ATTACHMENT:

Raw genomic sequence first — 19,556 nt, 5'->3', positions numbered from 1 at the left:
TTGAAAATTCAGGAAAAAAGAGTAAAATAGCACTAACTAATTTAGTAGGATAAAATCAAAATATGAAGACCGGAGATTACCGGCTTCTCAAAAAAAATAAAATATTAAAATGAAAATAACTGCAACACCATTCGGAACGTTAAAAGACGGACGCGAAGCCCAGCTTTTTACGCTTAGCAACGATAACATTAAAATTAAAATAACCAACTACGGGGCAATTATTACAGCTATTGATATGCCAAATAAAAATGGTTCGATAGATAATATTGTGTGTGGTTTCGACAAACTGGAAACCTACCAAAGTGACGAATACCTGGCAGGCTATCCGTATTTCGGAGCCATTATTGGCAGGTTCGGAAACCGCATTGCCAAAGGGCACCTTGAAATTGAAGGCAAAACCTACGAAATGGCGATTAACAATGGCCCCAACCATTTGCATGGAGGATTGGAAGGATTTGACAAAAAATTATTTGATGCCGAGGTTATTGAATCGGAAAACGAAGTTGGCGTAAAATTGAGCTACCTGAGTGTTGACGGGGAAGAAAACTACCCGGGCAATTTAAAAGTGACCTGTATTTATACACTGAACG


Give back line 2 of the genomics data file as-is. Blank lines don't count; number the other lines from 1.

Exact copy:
TTGAAAATTCAGGAAAAAAGAGTAAAATAGCACTAACTAATTTAGTAGGATAAAATCAAAATATGAAGACCGGAGATTACCGGCTTCTCAAAAAAAATAAAATATTAAAATGAAAATAACTGCAACACCATTCGGAACGTTAAAAGACGGACGCGAAGCCCAGCTTTTTACGCTTAGCAACGATAACATTAAAATTAAAATAACCAACTACGGGGCAATTATTACAGCTATTGATATGCCAAATAAAAATGGTTCGATAGATAATATTGTGTGTGGTTTCGACAAACTGGAAACCTACCAAAGTGACGAATACCTGGCAGGCTATCCGTATTTCGGAGCCATTATTGGCAGGTTCGGAAACCGCATTGCCAAAGGGCACCTTGAAATTGAAGGCAAAACCTACGAAATGGCGATTAACAATGGCCCCAACCATTTGCATGGAGGATTGGAAGGATTTGACAAAAAATTATTTGATGCCGAGGTTATTGAATCGGAAAACGAAGTTGGCGTAAAATTGAGCTACCTGAGTGTTGACGGGGAAGAAAACTACCCGGGCAATTTAAAAGTGACCTGTATTTATACACTGAACG